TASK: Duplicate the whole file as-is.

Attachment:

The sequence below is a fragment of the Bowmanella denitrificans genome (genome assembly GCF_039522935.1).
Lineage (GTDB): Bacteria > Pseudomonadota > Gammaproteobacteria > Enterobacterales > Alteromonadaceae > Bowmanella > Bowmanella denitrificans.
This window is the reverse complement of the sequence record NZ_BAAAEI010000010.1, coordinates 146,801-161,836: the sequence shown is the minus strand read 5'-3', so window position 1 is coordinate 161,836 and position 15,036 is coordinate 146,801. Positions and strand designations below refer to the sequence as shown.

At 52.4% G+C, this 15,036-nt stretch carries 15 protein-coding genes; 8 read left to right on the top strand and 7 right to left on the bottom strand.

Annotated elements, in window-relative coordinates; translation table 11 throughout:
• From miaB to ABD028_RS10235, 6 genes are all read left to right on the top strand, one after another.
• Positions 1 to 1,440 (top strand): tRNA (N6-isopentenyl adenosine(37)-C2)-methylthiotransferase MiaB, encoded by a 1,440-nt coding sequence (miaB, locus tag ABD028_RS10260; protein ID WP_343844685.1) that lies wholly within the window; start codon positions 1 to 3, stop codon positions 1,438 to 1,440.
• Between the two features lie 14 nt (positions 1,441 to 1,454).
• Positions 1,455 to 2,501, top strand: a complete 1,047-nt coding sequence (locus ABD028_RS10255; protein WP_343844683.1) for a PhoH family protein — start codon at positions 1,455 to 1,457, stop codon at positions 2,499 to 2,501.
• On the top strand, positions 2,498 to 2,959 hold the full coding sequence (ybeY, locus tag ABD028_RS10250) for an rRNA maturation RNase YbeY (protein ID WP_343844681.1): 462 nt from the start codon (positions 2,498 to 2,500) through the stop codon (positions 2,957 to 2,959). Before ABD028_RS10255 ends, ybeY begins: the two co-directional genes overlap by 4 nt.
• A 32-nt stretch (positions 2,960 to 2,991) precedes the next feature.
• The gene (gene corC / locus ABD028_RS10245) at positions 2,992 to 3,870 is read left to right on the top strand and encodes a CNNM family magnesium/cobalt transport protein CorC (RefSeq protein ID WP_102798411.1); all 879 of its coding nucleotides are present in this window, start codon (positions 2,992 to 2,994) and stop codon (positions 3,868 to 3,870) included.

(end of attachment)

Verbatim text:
The sequence below is a fragment of the Bowmanella denitrificans genome (genome assembly GCF_039522935.1).
Lineage (GTDB): Bacteria > Pseudomonadota > Gammaproteobacteria > Enterobacterales > Alteromonadaceae > Bowmanella > Bowmanella denitrificans.
This window is the reverse complement of the sequence record NZ_BAAAEI010000010.1, coordinates 146,801-161,836: the sequence shown is the minus strand read 5'-3', so window position 1 is coordinate 161,836 and position 15,036 is coordinate 146,801. Positions and strand designations below refer to the sequence as shown.

At 52.4% G+C, this 15,036-nt stretch carries 15 protein-coding genes; 8 read left to right on the top strand and 7 right to left on the bottom strand.

Annotated elements, in window-relative coordinates; translation table 11 throughout:
• From miaB to ABD028_RS10235, 6 genes are all read left to right on the top strand, one after another.
• Positions 1 to 1,440 (top strand): tRNA (N6-isopentenyl adenosine(37)-C2)-methylthiotransferase MiaB, encoded by a 1,440-nt coding sequence (miaB, locus tag ABD028_RS10260; protein ID WP_343844685.1) that lies wholly within the window; start codon positions 1 to 3, stop codon positions 1,438 to 1,440.
• Between the two features lie 14 nt (positions 1,441 to 1,454).
• Positions 1,455 to 2,501, top strand: a complete 1,047-nt coding sequence (locus ABD028_RS10255; protein WP_343844683.1) for a PhoH family protein — start codon at positions 1,455 to 1,457, stop codon at positions 2,499 to 2,501.
• On the top strand, positions 2,498 to 2,959 hold the full coding sequence (ybeY, locus tag ABD028_RS10250) for an rRNA maturation RNase YbeY (protein ID WP_343844681.1): 462 nt from the start codon (positions 2,498 to 2,500) through the stop codon (positions 2,957 to 2,959). Before ABD028_RS10255 ends, ybeY begins: the two co-directional genes overlap by 4 nt.
• A 32-nt stretch (positions 2,960 to 2,991) precedes the next feature.
• The gene (gene corC / locus ABD028_RS10245) at positions 2,992 to 3,870 is read left to right on the top strand and encodes a CNNM family magnesium/cobalt transport protein CorC (RefSeq protein ID WP_102798411.1); all 879 of its coding nucleotides are present in this window, start codon (positions 2,992 to 2,994) and stop codon (positions 3,868 to 3,870) included.